Exactly. It is not a place for any foreigner to come to think they can make money - or even a decent living. Any venture should be the same as a gamble where you only gamble with surplus income. It would merely be a hobby (or an ego trip?).

I disagree with you....it has a market you just gotta do the homework first and stay on your Capital.  Funny you mentioned ego trip, I'm thinking where can I apply that one...I thought about all the Koreans and Chinese investors in Binondo...when I went there I thought I was in HK for a second. And I saw the Filipinas (not of working age I might add) getting yelled at left and right for stupid stuff, a total case of  maltreatment and abuse in labor industry. Businesses like that makes me mad, totally taking advantage on my people's skills for a fraction of pesos ( I bet they'll be under the table too)...yep, I can have an ego trip. That as a Filipino I can own a business in PI...but I have no care for simple minded people way of life. Never did affect me.

Offline Majal

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Re: Majal, would you like to chat with me about investment in the PHL
« Reply #32 on: October 25, 2015, 01:15:55 AM »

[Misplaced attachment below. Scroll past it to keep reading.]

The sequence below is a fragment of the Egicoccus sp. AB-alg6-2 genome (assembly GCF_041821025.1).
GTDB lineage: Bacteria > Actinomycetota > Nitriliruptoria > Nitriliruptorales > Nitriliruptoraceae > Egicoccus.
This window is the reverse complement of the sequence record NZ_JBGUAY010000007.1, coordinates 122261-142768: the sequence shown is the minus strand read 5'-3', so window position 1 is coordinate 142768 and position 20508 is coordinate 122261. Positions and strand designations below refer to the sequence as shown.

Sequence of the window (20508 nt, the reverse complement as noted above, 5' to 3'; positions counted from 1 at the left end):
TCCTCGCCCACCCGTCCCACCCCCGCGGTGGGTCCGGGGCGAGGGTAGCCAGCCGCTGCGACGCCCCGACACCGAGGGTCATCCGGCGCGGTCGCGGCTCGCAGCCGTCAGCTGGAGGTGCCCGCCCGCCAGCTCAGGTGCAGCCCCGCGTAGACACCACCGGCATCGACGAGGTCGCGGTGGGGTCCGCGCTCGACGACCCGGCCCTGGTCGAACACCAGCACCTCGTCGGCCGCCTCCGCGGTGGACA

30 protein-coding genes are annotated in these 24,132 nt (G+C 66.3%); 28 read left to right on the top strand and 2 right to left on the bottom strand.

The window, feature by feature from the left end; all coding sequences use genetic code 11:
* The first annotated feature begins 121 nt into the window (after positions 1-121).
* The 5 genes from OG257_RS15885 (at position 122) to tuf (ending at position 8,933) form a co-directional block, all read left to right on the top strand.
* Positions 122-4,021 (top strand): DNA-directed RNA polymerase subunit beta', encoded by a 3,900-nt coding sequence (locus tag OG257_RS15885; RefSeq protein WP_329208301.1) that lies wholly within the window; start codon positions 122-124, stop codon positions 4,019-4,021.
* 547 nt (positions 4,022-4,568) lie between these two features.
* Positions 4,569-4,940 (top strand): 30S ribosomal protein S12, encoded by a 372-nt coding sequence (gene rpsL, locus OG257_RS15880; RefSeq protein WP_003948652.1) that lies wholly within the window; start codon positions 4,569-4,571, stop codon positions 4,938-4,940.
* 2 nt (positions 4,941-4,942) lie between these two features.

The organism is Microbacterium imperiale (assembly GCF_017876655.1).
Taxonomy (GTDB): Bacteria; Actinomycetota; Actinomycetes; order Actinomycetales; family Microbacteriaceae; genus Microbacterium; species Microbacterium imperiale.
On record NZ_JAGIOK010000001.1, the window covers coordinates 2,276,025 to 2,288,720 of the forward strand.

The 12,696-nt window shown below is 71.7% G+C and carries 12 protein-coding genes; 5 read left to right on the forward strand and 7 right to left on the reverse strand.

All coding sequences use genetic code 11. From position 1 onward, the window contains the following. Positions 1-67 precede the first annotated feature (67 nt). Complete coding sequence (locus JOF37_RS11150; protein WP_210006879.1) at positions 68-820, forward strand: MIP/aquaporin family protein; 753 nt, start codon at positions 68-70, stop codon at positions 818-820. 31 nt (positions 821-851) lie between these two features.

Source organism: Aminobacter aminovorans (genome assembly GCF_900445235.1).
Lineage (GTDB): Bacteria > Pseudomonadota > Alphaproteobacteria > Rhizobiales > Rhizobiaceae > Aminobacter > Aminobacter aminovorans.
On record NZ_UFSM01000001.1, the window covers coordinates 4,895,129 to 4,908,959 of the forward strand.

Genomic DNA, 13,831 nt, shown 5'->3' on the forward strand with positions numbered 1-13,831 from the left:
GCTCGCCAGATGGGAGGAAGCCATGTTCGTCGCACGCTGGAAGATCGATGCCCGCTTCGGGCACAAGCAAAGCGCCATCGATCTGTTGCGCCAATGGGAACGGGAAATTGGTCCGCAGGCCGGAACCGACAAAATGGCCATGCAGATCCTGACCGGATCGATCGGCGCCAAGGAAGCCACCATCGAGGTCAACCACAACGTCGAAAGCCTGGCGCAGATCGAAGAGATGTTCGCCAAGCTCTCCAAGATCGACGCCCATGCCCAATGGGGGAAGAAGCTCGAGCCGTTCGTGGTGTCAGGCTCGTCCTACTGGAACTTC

Lee,  have you thought about looking for properties just old hotels or multiple units (fixer/upper) either make a studio or like a hostel type and prep it for the militaries when they pull in. That can be potentially profitable there specially now that US slowly getting back and pulling in.  One of my Niece own a 3 bedroom house in Pasig but she moved here already so its vacant. When George Washington pulled in Manila, these "kids" of mine (my sailors) contacted me asking for recommendation.  I offered my Niece place with a car+driver (which is one of nephew) the entire time for $1000 for 2 nights ($200 each kid) lodging, breakfast, car and driver anywhere within the allowed area (which they pretty much stayed in the mall arcade watch movies). They were absolutely happy with it. Average decent hotel in Manila is $75 (for US people standard), you can get car and driver about $50-75 (you pay gas and driver food) so overall it was a fair price for them, plus theyre my kids I ain't out to get them. I know others would have. I see potential in that....have connections in the inside and network customers that way...lodging+car/driver/food target the Junior guys coz they're the one that has money to spend really....what you think of that?  Anyways my niece was absolutely stoked. $1000 for two nights, easy money!